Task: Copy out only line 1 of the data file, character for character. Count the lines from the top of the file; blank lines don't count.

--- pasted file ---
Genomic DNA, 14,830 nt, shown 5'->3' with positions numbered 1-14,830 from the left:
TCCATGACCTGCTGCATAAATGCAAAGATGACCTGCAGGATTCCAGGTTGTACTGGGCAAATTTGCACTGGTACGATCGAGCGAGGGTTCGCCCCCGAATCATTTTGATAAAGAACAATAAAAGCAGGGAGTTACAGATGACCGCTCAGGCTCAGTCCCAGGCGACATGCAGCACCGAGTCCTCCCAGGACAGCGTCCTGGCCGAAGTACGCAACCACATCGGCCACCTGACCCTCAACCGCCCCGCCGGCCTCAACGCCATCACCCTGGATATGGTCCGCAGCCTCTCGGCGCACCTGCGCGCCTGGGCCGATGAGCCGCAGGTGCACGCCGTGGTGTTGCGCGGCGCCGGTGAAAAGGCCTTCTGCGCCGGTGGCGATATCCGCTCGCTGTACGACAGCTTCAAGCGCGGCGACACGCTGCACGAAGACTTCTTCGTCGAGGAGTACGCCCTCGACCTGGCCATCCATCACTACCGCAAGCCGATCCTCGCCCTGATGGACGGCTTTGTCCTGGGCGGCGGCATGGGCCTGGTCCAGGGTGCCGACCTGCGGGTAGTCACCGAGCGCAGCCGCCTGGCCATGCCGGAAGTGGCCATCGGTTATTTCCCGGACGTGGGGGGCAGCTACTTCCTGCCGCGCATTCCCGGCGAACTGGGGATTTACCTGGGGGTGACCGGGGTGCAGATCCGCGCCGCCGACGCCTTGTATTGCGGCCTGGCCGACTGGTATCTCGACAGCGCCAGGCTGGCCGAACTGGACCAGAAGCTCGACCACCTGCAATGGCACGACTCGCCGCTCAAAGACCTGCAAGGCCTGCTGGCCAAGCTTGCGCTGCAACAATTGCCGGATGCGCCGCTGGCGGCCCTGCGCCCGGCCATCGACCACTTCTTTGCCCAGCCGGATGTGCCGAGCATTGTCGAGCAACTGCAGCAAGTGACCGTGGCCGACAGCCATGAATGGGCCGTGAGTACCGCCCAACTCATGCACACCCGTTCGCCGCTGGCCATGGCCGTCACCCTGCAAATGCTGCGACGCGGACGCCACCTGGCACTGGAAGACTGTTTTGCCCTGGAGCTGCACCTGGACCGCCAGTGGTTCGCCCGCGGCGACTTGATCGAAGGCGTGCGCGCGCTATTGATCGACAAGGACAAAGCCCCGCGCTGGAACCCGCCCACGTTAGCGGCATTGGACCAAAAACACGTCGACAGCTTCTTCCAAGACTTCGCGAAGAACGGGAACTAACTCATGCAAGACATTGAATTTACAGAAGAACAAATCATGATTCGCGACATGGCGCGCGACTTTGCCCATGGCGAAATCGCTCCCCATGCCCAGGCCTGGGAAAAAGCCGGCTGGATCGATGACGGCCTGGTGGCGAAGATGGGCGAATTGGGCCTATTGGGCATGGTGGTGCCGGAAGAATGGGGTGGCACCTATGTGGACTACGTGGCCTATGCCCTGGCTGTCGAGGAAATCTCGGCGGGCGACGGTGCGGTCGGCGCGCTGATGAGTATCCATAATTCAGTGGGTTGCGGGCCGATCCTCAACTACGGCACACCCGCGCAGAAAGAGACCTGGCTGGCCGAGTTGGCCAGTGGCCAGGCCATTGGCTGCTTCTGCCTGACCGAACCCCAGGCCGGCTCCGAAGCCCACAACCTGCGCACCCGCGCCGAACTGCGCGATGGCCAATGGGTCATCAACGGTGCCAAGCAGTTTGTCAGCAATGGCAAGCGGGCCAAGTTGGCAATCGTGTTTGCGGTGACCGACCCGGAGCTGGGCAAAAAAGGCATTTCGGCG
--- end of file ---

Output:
Genomic DNA, 14,830 nt, shown 5'->3' with positions numbered 1-14,830 from the left: